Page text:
“Our internet space is not secured and data breaches are common. Every day the anti-financial crime agency and other law enforcement agents arrest and parade suspected internet fraudsters for one internet-related crime or another,” Naziru Mikailu, the editor-in-chief of the Daily Trust, told the Daily Dot. “Unfortunately, Nigerians are being associated globally with internet fraud and this has affected the growth of digital currency and financial inclusion in general,” he added.
Alongside a distrustful populace, wary of criminals and the government alike, the disastrous launch of eNaira further doomed its widespread adoption.
The coin was hacked just hours into eNaira launch, which the then-CBN Governor Emefiele blamed on its users.
“If somebody hacks into [your account], it will be because you were reckless in handling your information but not that the system failed,” said Emefiele, who was at the forefront of the launch of eNaira. The hack led to many abandoning the coin.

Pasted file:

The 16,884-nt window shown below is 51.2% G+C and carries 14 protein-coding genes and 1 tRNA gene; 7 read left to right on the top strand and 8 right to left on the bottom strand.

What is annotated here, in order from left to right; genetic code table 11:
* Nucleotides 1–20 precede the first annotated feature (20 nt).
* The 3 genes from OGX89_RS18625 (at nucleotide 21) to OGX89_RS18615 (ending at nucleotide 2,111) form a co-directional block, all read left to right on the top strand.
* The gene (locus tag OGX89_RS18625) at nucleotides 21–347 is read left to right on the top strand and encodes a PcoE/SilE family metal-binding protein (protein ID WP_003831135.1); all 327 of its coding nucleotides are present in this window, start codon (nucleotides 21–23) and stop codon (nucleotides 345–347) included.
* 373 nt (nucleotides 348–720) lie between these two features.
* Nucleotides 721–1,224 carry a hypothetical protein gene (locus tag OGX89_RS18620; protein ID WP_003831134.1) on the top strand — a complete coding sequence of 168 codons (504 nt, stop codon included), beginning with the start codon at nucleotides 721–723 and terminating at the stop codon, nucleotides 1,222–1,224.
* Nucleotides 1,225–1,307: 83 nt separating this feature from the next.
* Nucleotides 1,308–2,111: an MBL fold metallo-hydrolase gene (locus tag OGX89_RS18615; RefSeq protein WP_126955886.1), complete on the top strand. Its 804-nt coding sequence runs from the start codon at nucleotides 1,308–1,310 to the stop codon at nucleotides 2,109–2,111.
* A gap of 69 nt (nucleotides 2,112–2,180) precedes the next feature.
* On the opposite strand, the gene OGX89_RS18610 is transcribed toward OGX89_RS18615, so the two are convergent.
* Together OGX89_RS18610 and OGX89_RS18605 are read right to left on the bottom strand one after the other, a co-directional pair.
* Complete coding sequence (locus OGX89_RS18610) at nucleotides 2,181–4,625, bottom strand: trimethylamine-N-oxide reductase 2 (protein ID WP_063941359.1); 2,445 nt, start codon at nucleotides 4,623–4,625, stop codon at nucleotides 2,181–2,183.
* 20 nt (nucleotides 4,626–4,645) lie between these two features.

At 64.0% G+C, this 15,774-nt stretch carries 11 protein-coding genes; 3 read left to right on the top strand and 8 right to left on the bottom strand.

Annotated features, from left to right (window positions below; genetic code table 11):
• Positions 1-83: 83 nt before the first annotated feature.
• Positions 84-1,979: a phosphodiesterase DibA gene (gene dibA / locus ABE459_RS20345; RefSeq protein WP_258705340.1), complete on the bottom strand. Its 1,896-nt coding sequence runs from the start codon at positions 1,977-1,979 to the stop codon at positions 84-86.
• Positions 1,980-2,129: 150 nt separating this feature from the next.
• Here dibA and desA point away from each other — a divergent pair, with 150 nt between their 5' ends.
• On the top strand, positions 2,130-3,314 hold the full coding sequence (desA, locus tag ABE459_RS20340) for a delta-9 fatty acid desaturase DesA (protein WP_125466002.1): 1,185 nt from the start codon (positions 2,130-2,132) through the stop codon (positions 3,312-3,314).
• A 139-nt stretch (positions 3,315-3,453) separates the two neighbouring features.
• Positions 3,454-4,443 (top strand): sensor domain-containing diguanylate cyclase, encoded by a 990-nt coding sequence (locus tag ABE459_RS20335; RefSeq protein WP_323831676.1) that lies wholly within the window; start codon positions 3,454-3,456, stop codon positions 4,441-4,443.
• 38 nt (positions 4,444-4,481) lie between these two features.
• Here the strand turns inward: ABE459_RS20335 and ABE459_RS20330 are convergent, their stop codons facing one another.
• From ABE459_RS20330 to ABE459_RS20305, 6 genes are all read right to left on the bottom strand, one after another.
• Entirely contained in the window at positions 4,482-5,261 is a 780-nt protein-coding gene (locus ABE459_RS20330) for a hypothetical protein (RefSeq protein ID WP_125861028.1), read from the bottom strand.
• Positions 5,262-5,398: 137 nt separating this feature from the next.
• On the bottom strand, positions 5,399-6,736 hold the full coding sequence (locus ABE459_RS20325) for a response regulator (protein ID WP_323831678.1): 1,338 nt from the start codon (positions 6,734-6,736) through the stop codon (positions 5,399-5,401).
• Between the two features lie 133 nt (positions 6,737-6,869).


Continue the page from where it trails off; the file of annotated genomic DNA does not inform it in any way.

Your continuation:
The skepticism hasn’t abated.
In its report, “Nigeria’s eNaira, One Year After” the International Monetary Fund (IMF) highlighted that in its first year, eNaira had a mere 860,000 downloads, representing less than 1% of active bank accounts in the country.
The number of transactions stood at a meager 14,000 per week, compared to 5.2 billion e-banking transactions in 2022, not to mention the cash transactions that still dominate the culture. And only 1.5% of the downloaded wallets were used at least once a week.
The IMF report, echoed by many critics in Nigeria, underlines that an array of shortcomings, ranging from infrastructure to governance, have hindered eNaira’s growth.